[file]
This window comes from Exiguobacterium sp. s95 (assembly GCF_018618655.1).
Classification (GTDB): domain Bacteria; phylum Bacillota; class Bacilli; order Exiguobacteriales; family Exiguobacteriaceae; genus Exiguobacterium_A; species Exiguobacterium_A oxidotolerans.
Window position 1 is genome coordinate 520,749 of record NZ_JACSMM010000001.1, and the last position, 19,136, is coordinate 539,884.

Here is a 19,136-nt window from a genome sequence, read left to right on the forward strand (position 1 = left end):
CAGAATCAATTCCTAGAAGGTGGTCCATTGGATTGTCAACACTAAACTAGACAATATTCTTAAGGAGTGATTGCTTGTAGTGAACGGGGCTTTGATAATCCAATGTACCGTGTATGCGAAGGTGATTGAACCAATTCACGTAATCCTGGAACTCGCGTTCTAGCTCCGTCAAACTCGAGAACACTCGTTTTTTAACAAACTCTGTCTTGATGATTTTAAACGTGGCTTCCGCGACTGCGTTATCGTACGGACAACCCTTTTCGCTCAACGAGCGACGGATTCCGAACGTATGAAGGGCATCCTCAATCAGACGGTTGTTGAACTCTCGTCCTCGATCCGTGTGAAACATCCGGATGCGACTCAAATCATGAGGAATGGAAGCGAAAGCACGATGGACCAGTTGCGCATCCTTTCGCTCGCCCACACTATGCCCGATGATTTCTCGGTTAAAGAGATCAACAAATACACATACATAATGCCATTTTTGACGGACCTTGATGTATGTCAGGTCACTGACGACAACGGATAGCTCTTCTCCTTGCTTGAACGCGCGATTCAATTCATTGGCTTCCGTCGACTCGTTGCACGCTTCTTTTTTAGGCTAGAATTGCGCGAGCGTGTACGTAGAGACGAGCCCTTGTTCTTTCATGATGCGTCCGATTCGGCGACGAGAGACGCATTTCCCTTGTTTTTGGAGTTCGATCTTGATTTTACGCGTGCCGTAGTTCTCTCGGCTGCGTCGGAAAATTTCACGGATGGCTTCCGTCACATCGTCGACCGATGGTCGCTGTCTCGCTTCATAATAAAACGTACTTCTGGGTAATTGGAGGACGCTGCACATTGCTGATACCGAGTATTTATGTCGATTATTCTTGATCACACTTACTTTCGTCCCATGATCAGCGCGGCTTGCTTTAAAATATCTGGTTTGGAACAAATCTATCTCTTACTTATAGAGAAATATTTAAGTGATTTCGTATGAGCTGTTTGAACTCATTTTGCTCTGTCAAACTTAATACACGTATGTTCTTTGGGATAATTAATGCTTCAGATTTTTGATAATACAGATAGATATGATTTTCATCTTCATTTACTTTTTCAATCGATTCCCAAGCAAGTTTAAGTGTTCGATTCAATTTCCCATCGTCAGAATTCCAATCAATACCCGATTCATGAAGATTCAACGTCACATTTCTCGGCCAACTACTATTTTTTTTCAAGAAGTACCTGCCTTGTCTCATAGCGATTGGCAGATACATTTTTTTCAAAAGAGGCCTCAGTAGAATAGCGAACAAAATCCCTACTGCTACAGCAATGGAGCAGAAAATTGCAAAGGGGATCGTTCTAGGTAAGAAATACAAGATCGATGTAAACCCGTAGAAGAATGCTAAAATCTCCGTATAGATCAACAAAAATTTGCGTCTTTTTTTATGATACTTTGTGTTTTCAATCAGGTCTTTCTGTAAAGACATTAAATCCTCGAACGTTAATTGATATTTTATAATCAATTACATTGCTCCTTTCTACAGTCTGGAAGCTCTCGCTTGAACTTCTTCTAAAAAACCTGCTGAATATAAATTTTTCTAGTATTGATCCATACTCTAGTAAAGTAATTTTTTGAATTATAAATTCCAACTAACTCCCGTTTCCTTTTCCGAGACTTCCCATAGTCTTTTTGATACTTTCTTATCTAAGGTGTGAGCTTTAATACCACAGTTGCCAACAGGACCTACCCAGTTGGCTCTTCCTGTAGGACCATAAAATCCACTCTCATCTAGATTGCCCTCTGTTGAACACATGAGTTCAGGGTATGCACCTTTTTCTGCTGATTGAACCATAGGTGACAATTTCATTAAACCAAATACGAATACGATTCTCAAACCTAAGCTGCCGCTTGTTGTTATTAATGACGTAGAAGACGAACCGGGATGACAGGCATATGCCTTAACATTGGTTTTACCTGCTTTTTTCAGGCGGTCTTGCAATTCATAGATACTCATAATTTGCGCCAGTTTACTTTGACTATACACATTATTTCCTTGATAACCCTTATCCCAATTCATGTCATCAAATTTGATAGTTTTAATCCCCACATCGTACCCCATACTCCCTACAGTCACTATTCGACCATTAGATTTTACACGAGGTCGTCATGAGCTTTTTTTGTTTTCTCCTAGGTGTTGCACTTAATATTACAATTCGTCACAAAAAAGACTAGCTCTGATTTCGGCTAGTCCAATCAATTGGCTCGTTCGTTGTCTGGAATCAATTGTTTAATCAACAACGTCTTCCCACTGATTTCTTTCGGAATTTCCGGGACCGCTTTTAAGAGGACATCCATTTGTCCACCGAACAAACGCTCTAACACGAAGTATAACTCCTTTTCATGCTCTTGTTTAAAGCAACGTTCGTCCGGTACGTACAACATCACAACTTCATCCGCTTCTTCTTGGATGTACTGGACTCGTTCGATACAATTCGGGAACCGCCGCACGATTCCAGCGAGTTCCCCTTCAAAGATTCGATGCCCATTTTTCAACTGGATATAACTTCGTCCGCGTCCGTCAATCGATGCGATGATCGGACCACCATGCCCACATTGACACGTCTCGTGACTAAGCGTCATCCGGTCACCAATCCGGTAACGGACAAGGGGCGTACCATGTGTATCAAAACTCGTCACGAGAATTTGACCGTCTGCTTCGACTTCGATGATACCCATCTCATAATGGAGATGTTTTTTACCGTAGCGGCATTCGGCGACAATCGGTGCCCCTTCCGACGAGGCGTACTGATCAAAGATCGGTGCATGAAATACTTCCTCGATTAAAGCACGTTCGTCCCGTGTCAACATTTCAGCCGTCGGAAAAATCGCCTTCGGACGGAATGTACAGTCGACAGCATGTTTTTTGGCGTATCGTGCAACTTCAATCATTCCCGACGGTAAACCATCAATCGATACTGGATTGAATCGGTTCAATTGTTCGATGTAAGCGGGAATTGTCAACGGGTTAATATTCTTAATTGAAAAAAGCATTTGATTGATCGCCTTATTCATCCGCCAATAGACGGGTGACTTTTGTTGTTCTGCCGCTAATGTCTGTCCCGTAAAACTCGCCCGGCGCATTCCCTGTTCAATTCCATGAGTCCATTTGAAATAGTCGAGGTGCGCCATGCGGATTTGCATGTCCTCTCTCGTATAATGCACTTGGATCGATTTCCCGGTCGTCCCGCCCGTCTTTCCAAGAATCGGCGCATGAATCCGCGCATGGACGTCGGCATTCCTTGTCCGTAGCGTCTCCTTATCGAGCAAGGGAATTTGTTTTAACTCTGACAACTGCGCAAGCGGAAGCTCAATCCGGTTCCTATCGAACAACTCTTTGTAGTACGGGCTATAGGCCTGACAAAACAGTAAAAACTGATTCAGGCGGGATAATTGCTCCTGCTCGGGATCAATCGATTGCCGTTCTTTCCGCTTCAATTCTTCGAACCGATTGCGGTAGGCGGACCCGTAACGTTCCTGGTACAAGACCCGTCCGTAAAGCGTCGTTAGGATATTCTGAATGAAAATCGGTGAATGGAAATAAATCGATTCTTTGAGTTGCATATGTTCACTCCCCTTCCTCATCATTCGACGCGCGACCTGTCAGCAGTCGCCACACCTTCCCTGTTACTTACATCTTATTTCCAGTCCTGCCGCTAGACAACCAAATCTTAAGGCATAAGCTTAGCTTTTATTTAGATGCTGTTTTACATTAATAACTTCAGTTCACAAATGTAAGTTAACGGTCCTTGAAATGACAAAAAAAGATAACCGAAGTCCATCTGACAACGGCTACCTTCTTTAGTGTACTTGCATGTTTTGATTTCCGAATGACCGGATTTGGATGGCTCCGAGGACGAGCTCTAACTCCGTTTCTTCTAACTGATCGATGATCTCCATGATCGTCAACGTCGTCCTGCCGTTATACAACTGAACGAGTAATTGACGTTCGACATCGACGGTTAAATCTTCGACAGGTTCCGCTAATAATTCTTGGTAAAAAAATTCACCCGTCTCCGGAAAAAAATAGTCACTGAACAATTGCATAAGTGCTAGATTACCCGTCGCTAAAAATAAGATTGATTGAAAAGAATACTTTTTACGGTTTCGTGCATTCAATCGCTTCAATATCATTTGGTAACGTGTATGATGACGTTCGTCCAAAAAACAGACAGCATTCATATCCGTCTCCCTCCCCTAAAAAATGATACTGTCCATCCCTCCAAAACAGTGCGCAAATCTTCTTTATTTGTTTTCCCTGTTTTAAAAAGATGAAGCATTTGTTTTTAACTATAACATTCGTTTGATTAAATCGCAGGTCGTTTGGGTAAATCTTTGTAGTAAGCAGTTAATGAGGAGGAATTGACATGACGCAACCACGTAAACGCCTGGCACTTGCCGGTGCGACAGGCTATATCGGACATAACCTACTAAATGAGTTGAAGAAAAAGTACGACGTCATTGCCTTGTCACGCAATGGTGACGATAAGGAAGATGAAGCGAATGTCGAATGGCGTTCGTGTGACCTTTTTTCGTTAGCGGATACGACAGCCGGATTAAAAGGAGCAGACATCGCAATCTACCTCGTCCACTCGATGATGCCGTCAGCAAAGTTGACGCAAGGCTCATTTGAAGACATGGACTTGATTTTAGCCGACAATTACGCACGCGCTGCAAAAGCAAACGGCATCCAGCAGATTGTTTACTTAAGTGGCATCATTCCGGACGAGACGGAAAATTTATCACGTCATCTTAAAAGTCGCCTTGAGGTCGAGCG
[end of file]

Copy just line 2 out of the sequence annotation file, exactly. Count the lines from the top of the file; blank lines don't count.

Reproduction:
Classification (GTDB): domain Bacteria; phylum Bacillota; class Bacilli; order Exiguobacteriales; family Exiguobacteriaceae; genus Exiguobacterium_A; species Exiguobacterium_A oxidotolerans.